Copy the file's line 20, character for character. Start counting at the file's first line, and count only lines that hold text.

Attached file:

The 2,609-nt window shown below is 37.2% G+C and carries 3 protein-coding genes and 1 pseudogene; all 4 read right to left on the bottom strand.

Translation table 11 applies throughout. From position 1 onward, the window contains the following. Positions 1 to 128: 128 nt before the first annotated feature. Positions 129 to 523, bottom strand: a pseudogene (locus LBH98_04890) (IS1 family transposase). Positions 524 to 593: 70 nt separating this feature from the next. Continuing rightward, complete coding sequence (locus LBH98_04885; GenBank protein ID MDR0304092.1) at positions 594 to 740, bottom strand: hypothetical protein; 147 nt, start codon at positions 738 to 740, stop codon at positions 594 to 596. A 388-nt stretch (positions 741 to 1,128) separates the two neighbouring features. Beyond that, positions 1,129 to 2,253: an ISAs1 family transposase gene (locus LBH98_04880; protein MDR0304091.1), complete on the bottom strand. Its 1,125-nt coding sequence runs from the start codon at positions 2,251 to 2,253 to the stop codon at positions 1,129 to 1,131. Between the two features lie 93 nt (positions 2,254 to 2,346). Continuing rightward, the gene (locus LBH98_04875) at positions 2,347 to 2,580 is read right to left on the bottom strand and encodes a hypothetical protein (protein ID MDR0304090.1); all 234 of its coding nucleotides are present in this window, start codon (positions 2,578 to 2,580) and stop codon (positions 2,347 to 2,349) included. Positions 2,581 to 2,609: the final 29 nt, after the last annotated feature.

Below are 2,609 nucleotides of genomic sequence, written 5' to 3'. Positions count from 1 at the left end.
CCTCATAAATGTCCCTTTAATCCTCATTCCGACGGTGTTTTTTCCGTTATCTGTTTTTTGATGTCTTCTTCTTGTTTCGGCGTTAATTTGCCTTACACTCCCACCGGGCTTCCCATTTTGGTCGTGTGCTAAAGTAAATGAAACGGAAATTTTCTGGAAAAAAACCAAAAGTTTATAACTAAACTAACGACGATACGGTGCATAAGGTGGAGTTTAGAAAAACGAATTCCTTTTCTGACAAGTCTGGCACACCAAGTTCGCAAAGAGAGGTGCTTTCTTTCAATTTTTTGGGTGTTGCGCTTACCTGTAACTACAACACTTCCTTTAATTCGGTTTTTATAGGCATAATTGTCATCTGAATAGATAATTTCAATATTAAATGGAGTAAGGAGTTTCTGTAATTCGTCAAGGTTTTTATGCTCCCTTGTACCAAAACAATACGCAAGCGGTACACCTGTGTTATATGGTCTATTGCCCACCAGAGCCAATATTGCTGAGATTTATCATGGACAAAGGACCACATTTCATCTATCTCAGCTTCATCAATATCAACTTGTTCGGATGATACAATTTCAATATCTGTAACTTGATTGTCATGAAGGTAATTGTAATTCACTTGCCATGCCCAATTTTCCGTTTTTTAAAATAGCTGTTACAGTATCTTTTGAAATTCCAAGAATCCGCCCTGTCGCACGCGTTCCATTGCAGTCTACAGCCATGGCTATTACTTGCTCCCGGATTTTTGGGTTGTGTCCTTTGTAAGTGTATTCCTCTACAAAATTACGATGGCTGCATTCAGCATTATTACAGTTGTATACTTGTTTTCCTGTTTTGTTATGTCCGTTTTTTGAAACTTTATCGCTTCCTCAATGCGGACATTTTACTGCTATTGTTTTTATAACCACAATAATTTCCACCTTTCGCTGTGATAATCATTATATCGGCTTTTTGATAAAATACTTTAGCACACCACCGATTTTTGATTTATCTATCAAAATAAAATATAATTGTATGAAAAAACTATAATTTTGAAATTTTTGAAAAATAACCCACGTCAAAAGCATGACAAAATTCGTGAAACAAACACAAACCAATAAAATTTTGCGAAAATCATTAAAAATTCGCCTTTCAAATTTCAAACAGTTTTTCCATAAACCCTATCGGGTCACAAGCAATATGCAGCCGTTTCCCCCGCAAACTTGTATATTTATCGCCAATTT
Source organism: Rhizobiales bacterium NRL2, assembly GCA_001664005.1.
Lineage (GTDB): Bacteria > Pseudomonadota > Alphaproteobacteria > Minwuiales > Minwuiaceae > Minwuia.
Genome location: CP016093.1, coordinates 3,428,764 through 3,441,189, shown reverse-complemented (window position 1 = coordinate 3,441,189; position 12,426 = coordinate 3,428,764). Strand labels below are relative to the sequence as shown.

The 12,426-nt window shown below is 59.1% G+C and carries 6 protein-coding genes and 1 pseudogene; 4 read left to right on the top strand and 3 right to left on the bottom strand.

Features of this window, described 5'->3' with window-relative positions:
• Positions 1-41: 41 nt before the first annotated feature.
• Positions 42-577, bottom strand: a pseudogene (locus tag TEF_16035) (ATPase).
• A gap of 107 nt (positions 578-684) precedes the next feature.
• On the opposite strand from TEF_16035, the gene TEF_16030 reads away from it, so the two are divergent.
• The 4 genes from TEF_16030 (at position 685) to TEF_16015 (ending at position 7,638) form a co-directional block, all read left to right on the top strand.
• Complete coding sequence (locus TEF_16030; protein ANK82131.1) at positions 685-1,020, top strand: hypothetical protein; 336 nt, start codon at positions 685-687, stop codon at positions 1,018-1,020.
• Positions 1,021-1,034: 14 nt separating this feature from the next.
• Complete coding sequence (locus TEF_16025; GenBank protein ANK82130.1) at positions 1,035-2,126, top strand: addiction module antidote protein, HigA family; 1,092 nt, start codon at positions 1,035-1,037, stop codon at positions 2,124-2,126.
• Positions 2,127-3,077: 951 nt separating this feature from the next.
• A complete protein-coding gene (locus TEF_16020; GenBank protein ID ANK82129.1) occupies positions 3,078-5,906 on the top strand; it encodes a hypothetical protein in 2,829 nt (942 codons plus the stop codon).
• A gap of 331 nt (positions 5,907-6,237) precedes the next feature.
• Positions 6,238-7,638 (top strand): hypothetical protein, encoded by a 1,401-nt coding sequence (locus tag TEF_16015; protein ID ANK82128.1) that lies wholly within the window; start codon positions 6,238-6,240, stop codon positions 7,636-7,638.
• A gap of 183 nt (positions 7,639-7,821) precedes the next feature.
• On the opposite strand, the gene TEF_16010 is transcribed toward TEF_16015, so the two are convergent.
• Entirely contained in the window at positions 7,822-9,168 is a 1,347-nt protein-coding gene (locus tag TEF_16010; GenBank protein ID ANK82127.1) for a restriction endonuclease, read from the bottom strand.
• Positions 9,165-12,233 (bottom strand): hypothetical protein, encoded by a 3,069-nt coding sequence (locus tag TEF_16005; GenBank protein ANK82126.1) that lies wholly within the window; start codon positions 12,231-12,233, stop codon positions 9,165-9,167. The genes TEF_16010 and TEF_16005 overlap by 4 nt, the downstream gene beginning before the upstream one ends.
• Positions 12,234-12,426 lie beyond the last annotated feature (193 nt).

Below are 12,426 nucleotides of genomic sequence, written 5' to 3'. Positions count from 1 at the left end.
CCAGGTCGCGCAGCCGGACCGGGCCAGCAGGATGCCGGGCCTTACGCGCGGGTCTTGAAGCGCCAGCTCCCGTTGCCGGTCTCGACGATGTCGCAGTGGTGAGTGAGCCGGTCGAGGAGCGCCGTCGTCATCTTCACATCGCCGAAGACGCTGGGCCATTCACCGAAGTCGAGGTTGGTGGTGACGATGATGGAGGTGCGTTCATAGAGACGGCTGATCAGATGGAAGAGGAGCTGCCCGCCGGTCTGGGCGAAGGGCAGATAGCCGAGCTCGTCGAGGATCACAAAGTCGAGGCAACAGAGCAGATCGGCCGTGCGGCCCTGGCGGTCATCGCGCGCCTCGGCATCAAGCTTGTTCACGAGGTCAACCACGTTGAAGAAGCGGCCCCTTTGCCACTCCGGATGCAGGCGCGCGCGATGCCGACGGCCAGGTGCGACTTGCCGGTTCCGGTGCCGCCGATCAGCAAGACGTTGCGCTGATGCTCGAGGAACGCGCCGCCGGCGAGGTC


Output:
• A gap of 331 nt (positions 5,907-6,237) precedes the next feature.